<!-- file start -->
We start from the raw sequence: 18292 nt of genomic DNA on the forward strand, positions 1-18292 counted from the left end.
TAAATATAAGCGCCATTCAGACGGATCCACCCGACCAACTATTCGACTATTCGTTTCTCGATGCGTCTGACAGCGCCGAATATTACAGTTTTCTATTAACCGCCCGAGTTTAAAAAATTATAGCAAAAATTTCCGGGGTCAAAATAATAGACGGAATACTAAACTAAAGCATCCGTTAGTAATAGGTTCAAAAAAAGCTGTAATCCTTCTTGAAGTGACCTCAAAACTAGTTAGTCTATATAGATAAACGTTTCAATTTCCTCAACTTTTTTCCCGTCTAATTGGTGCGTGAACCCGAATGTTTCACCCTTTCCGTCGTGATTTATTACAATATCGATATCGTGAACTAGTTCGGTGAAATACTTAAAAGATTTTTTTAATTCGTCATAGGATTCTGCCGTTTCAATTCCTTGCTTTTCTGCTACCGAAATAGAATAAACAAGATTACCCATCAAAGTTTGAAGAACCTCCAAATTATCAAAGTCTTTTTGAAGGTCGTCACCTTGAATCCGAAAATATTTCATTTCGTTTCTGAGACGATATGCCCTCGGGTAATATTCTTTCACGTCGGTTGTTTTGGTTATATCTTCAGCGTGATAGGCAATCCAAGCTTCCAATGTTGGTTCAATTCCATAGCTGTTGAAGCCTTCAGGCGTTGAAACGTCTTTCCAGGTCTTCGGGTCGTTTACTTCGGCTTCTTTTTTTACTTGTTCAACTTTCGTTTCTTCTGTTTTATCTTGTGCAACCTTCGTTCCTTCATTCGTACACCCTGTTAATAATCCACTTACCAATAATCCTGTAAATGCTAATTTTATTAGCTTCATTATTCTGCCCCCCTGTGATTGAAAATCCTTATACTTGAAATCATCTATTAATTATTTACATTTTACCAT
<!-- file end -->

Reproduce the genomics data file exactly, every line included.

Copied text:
We start from the raw sequence: 18292 nt of genomic DNA on the forward strand, positions 1-18292 counted from the left end.
TAAATATAAGCGCCATTCAGACGGATCCACCCGACCAACTATTCGACTATTCGTTTCTCGATGCGTCTGACAGCGCCGAATATTACAGTTTTCTATTAACCGCCCGAGTTTAAAAAATTATAGCAAAAATTTCCGGGGTCAAAATAATAGACGGAATACTAAACTAAAGCATCCGTTAGTAATAGGTTCAAAAAAAGCTGTAATCCTTCTTGAAGTGACCTCAAAACTAGTTAGTCTATATAGATAAACGTTTCAATTTCCTCAACTTTTTTCCCGTCTAATTGGTGCGTGAACCCGAATGTTTCACCCTTTCCGTCGTGATTTATTACAATATCGATATCGTGAACTAGTTCGGTGAAATACTTAAAAGATTTTTTTAATTCGTCATAGGATTCTGCCGTTTCAATTCCTTGCTTTTCTGCTACCGAAATAGAATAAACAAGATTACCCATCAAAGTTTGAAGAACCTCCAAATTATCAAAGTCTTTTTGAAGGTCGTCACCTTGAATCCGAAAATATTTCATTTCGTTTCTGAGACGATATGCCCTCGGGTAATATTCTTTCACGTCGGTTGTTTTGGTTATATCTTCAGCGTGATAGGCAATCCAAGCTTCCAATGTTGGTTCAATTCCATAGCTGTTGAAGCCTTCAGGCGTTGAAACGTCTTTCCAGGTCTTCGGGTCGTTTACTTCGGCTTCTTTTTTTACTTGTTCAACTTTCGTTTCTTCTGTTTTATCTTGTGCAACCTTCGTTCCTTCATTCGTACACCCTGTTAATAATCCACTTACCAATAATCCTGTAAATGCTAATTTTATTAGCTTCATTATTCTGCCCCCCTGTGATTGAAAATCCTTATACTTGAAATCATCTATTAATTATTTACATTTTACCAT